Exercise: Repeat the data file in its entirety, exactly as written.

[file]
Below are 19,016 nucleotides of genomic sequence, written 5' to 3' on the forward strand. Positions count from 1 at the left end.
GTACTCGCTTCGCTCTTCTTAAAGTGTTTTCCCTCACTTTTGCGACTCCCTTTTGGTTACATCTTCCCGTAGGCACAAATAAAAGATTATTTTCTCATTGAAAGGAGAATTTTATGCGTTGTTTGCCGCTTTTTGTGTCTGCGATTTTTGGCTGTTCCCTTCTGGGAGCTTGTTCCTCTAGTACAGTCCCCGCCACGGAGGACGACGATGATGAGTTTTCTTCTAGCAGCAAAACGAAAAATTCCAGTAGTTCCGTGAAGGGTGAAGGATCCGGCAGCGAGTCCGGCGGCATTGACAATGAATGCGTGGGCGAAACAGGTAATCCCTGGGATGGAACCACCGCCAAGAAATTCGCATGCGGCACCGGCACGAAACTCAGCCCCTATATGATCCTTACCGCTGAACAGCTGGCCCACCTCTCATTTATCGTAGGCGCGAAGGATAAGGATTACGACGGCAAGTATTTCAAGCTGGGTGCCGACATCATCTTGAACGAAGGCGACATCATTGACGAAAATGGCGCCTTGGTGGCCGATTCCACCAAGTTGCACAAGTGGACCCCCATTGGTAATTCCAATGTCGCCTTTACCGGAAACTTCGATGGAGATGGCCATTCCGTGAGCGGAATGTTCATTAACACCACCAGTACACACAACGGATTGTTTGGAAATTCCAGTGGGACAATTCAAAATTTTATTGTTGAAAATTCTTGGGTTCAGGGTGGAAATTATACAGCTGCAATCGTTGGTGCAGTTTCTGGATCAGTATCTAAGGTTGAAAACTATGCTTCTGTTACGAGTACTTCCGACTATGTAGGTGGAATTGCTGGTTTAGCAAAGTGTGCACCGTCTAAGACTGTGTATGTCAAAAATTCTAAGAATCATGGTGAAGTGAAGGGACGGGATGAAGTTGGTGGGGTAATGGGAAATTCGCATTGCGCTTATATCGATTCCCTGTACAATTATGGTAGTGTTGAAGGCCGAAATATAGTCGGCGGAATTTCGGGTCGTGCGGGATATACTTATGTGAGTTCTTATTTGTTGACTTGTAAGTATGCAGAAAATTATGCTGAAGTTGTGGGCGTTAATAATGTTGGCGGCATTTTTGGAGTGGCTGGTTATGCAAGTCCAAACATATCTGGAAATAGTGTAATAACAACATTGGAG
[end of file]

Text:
Below are 19,016 nucleotides of genomic sequence, written 5' to 3' on the forward strand. Positions count from 1 at the left end.
GTACTCGCTTCGCTCTTCTTAAAGTGTTTTCCCTCACTTTTGCGACTCCCTTTTGGTTACATCTTCCCGTAGGCACAAATAAAAGATTATTTTCTCATTGAAAGGAGAATTTTATGCGTTGTTTGCCGCTTTTTGTGTCTGCGATTTTTGGCTGTTCCCTTCTGGGAGCTTGTTCCTCTAGTACAGTCCCCGCCACGGAGGACGACGATGATGAGTTTTCTTCTAGCAGCAAAACGAAAAATTCCAGTAGTTCCGTGAAGGGTGAAGGATCCGGCAGCGAGTCCGGCGGCATTGACAATGAATGCGTGGGCGAAACAGGTAATCCCTGGGATGGAACCACCGCCAAGAAATTCGCATGCGGCACCGGCACGAAACTCAGCCCCTATATGATCCTTACCGCTGAACAGCTGGCCCACCTCTCATTTATCGTAGGCGCGAAGGATAAGGATTACGACGGCAAGTATTTCAAGCTGGGTGCCGACATCATCTTGAACGAAGGCGACATCATTGACGAAAATGGCGCCTTGGTGGCCGATTCCACCAAGTTGCACAAGTGGACCCCCATTGGTAATTCCAATGTCGCCTTTACCGGAAACTTCGATGGAGATGGCCATTCCGTGAGCGGAATGTTCATTAACACCACCAGTACACACAACGGATTGTTTGGAAATTCCAGTGGGACAATTCAAAATTTTATTGTTGAAAATTCTTGGGTTCAGGGTGGAAATTATACAGCTGCAATCGTTGGTGCAGTTTCTGGATCAGTATCTAAGGTTGAAAACTATGCTTCTGTTACGAGTACTTCCGACTATGTAGGTGGAATTGCTGGTTTAGCAAAGTGTGCACCGTCTAAGACTGTGTATGTCAAAAATTCTAAGAATCATGGTGAAGTGAAGGGACGGGATGAAGTTGGTGGGGTAATGGGAAATTCGCATTGCGCTTATATCGATTCCCTGTACAATTATGGTAGTGTTGAAGGCCGAAATATAGTCGGCGGAATTTCGGGTCGTGCGGGATATACTTATGTGAGTTCTTATTTGTTGACTTGTAAGTATGCAGAAAATTATGCTGAAGTTGTGGGCGTTAATAATGTTGGCGGCATTTTTGGAGTGGCTGGTTATGCAAGTCCAAACATATCTGGAAATAGTGTAATAACAACATTGGAG